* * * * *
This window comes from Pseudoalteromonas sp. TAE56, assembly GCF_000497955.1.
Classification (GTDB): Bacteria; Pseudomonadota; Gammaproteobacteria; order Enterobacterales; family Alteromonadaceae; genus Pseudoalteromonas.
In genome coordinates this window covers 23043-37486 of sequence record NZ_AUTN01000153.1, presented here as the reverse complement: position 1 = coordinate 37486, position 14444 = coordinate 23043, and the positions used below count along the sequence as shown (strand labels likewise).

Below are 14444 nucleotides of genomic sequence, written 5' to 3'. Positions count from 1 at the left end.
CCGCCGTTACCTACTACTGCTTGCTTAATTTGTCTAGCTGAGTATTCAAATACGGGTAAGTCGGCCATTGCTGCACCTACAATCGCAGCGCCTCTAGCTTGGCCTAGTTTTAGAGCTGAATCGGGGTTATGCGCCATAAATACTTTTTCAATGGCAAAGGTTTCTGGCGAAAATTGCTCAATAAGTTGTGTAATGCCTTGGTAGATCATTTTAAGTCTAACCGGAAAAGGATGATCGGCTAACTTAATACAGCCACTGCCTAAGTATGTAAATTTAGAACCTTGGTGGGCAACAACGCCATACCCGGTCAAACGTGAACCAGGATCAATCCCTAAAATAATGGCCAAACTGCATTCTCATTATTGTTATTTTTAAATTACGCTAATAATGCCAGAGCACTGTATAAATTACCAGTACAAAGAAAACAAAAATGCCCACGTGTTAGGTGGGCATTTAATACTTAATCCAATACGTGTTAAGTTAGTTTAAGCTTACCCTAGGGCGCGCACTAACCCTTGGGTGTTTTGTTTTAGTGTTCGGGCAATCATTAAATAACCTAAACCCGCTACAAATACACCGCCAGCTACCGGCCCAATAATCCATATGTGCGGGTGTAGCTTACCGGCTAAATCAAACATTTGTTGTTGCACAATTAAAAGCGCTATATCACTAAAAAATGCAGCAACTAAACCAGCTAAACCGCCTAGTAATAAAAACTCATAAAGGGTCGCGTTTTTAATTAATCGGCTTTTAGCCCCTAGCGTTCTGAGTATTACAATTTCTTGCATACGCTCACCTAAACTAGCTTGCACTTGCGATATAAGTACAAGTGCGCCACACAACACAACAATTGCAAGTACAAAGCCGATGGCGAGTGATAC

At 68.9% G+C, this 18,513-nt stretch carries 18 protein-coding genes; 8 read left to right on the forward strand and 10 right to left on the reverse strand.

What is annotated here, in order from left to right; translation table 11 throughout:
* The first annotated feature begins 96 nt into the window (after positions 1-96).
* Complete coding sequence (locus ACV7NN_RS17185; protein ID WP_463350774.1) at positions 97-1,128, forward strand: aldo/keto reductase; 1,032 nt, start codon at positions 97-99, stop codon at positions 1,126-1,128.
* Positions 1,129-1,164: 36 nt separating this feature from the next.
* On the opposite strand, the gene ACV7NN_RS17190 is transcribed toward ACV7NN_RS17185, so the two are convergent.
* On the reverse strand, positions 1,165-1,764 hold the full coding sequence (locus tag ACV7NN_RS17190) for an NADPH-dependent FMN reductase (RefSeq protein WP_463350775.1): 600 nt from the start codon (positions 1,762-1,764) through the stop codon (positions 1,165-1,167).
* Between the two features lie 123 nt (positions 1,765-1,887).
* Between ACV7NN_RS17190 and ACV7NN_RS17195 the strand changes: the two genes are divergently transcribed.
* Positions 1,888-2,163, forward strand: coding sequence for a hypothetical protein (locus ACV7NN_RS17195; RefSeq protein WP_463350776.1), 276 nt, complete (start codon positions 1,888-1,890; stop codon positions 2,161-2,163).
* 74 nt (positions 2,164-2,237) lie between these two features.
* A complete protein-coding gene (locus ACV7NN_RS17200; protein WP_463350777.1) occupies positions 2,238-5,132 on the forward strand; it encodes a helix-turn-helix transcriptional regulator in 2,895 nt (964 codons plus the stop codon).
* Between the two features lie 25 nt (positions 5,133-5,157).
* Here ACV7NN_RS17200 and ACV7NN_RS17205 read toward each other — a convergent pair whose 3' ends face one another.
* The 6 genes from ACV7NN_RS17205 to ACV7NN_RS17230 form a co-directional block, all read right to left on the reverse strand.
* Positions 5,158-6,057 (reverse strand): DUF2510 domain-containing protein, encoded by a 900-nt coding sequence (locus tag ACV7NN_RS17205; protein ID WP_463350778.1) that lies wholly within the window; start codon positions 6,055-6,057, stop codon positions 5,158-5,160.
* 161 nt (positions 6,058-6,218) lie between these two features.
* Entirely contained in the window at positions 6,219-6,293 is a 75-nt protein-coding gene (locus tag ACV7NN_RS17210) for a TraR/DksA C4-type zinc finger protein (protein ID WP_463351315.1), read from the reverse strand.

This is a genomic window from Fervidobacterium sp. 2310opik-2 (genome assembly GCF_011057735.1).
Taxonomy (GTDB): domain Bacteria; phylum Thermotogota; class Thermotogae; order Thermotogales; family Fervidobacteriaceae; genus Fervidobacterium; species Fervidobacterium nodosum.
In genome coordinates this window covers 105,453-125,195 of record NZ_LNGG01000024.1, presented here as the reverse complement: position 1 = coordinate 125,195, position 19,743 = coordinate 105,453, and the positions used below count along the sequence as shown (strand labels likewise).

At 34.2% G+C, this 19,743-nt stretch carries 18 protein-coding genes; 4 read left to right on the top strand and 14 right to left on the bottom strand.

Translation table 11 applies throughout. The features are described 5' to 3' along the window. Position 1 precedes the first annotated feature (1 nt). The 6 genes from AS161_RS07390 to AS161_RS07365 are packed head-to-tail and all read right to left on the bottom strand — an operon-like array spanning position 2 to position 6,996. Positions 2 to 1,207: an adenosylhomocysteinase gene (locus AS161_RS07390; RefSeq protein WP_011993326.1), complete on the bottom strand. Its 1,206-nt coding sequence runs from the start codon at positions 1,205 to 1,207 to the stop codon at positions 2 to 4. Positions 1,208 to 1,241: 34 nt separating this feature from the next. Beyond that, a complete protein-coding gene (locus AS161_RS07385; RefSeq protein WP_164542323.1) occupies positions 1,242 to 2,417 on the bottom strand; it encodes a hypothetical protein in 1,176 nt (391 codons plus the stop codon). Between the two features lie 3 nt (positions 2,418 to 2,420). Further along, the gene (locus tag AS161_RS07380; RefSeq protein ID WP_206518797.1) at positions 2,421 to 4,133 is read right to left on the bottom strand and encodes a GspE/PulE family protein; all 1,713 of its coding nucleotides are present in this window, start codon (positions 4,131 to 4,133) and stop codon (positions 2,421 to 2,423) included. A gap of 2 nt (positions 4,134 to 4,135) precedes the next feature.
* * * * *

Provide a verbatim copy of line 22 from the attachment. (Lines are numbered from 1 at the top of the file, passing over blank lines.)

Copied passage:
* 161 nt (positions 6,058-6,218) lie between these two features.